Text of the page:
That is the state of New York where attorneys overpower all branches of the government, where they claim on record that they "run the country", make and enforce laws in their favor.
That is the state where only attorneys are allowed to "screen" judicial candidates, pick and endorse judges - and testify to the Judiciary Committee before the Senate (the Committee also headed by an attorney, a complete conflict of interest).
This is the state where bar associations pay for experts to testify in favor of judicial pay raises for their license regulators, as the New York Bar association did to give its regulators a gift of several tens of thousands of dollars per year, at the expense of taxpayers.
This is the state where regulation of attorneys clearly and defiantly violates clearly established federal antitrust civil and criminal law and is operated as a criminal cartel where the "regulation" is done by super-majorities of attorneys weeding out competition and critics of misconduct, and where no voice is given to consumers in how they are "protected" by such regulation.
And this is the state where the President of the bar association recently lamented about customers' preference to buy legal information separately and legal services - maybe, and claimed that legal services should be bundled with legal information (thus insisting on monopoly of information about the law, which is a matter of public record).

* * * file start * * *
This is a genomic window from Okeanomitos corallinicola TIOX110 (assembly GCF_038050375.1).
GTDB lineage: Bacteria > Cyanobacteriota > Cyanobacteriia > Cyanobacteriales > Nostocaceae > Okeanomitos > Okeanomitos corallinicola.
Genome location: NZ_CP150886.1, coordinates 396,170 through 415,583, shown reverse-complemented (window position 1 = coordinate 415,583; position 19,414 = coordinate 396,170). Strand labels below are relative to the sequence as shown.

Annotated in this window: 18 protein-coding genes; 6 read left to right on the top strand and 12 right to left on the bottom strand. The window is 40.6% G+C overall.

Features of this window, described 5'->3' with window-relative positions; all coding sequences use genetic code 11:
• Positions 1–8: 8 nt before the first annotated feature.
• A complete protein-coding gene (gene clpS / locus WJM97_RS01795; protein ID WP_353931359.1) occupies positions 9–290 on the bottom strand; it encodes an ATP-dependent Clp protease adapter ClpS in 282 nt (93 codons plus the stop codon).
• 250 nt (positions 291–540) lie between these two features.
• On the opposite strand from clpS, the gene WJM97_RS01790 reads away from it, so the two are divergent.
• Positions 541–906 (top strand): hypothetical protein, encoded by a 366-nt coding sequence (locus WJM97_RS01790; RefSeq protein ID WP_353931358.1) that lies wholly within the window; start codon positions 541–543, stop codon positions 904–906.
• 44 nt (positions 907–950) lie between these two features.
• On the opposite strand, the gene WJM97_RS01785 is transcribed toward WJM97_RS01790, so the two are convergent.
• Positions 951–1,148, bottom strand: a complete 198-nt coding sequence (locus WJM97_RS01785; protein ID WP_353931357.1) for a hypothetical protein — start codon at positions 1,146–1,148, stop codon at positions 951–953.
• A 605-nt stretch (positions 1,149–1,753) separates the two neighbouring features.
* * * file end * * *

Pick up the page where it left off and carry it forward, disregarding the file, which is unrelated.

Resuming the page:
In all this scheme of things and "urging" and "advising" and "resistance", there is no indication - NONE WHATSOEVER - that the American Bar Association or any participating state bar associations - even tried to poll opinions of consumers of their services, and not multi-million dollar corporations, but average Americans.
Nobody from ABA apparently tried to ask the consumers:
1) whether they are happy with legal services being regulated by the government;
2) whether they would prefer to choose their legal providers themselves and to have the legal profession deregulated - especially because discipline targets attorneys who sue the government and represent the most under-served classes of legal consumers, criminal defendants and civil rights plaintiffs;
3) whether they would prefer to have an option to choose a provider of legal services who would not be licensed, a trusted friend who knows the law; and
4) whether, if they would prefer to keep the legal profession regulated - for their benefit, as is the declared purpose of attorney licensing (not protecting the markets of legal servics from competition) - they would also prefer to have super-majorities of non-lawyers, consumers of legal services, on regulating panels, so that consumers can decide themselves how to regulate the legal profession for their own benefit.
There was not a peep about asking legal consumers as to what they want.
And this omission speaks louder than any assurances that ABA wants attorney regulation to continue ostensibly for the benefit of consumers of legal services.
The greedy ears are sticking out of the hat.
And those ears stink.